When a part of her dress wore out, 
she apparently replaced it with what- 
ever material was on hand. 

Most of Clara Barton's friends and 
family died before her, and in her 
last years she was often lonely. She 
sometimes thought her achievements 
were worthless beside the importance 
of friendship. "What matters the 
praise of the world?" Barton asked 
herself in her journal on February 6, 
1907, "and what matter after we leave 
it especially? How hollow is that thing 
called fame ." 

Barton's loneliness heightened 
what had been a mild interest in spir- 
itualism. She used faith healers and 
urged them on others. From 1903 on 
she was a champion of Christian Sci- 
ence and was an outspoken defender 
of Mary Baker Eddy, the founder of 
Christian Science. She also dabbled 
in astrology and became a firm be- 
liever in spiritualistic seances. Much 
of her time after 1907 was spent in 
the company of a medium. With 


complete sincerity Barton recorded 
conversations with Lincoln, Grant,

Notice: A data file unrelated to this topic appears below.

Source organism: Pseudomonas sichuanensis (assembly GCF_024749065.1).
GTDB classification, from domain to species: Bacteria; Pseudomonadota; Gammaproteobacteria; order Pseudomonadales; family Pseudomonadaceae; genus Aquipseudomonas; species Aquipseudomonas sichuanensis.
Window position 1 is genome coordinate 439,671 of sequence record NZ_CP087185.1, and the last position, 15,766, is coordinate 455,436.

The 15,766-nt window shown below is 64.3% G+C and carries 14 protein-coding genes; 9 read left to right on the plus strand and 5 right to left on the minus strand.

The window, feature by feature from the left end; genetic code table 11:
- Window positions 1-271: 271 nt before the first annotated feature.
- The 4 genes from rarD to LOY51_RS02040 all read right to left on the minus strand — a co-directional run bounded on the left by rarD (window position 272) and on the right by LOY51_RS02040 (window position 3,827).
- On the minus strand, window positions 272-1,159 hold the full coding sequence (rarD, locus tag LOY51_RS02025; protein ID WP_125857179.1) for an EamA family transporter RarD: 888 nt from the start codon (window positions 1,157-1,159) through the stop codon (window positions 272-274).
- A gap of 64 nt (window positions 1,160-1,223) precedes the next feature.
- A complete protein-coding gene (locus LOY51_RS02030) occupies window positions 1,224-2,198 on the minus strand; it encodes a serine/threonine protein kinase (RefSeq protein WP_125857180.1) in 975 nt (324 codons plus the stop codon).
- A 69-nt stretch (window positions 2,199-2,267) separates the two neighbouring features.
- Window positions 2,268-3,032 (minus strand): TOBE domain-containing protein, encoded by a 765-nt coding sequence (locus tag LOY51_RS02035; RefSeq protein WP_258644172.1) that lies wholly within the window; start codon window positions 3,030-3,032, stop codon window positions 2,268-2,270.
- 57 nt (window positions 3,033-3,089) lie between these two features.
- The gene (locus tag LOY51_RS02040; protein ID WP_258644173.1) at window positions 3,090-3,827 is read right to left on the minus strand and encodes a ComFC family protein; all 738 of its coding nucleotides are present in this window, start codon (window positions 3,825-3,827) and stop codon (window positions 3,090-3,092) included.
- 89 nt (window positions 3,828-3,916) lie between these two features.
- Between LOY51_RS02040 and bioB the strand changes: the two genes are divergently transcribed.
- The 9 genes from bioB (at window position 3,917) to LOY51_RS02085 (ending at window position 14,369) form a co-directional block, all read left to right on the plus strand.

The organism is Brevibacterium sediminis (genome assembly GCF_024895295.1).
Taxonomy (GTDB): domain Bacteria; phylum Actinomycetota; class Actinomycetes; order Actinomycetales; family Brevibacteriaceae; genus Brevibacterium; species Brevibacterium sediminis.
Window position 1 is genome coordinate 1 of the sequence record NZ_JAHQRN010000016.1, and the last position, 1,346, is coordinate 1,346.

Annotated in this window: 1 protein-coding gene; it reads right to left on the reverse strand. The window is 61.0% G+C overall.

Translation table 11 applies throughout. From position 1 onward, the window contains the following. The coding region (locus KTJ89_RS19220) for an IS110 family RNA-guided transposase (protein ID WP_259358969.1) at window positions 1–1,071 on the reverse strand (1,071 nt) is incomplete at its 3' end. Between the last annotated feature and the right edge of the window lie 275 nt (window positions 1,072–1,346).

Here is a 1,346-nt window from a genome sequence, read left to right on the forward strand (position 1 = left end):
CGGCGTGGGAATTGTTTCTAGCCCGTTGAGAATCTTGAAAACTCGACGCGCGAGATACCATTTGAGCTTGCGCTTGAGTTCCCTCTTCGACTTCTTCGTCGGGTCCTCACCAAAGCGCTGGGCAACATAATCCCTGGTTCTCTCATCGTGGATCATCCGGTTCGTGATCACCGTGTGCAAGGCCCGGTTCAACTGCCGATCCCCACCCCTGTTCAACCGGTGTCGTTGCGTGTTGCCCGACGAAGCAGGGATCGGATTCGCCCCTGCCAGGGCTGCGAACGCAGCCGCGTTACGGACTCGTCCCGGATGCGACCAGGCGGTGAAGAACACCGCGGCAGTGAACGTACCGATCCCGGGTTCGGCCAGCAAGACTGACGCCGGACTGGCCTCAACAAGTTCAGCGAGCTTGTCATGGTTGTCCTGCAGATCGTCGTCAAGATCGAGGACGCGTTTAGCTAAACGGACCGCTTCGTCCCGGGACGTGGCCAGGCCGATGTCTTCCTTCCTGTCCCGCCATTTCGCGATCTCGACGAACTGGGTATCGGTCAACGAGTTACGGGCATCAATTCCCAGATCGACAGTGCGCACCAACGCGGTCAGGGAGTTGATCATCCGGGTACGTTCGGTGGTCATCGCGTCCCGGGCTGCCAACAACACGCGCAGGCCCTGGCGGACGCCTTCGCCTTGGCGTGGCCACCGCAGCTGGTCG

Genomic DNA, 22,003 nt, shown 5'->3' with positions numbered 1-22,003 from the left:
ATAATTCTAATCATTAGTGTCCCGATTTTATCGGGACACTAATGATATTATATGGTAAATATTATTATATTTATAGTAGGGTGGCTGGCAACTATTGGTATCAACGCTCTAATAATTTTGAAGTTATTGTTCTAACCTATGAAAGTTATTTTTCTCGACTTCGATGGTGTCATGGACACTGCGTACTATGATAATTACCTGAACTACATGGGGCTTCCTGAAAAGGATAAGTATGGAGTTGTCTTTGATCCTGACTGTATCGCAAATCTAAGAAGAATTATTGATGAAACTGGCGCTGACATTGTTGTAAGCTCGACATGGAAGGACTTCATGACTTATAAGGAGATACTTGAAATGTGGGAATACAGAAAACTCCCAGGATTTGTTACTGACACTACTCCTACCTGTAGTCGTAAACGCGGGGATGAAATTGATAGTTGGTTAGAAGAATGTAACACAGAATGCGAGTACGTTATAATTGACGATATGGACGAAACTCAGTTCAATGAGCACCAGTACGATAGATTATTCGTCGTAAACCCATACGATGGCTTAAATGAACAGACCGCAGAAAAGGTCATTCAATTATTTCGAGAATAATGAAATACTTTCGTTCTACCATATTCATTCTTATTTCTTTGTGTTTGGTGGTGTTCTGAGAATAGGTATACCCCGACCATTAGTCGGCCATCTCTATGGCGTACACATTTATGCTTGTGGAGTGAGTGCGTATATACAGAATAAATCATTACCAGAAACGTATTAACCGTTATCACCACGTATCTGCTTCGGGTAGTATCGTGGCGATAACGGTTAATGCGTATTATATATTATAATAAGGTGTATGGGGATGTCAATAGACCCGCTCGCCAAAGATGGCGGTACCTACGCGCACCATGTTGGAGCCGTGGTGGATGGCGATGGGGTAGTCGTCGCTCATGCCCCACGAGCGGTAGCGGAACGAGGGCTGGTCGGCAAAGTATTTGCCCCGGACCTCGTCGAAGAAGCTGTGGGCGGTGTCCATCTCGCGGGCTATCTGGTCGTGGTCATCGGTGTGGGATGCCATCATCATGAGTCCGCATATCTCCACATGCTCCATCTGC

and Sherman, with her family, and 
with old friends Susan B. Anthony, 
President McKinley, and Empress 
Augusta of Germany. She relied on 
these "spirits" for advice and per- 
suaded Dr. Hubbell to depend on 
them, too. This had unfortunate re- 
percussions. After Barton's death, 
Hubbell was taken in by a woman 
who claimed to have made contact 
with Barton's spirit. Hubbell was so 
under the influence of this woman 
that he actually gave her the house at 
Glen Echo. It was several years and 
court cases later before he got the 
house back. 

Clara Barton died on April 12, 
1912, at the age of 90. She had en- 
dured double-pneumonia twice in 
one year and was too weak to re- 
cover fully. Her last words, recalled 
from a favorite poem, were "Let me 
go, let me go." 

She was a remarkable woman. She 
was neither the Christ-like figure Dr. 
Hubbell idolized, nor the grasping 
Red Cross potentate that others saw. 
She was an individual capable of firm 
action, strong beliefs, and an ability 
to see a need clearly and fulfill it. To 
everything she did — schoolteaching, 
Civil War aid, and Red Cross 
relief — she brought strong idealism 
and unfailing energy. She was truly 


&. R 

t* -f? r* 



• V 


K fT &'&' *"*' •** fl? t? ' ^ 
* "■ j^ * ( fl **< ^ : fi ^ . 4P 

/n 1902 Clara Barton was asked 
to be commencement speaker 
for Philadelphia 's Blockley Hos- 
pital nursing class. Here she 
poses with the graduates for the 
camera. By her eighty-first year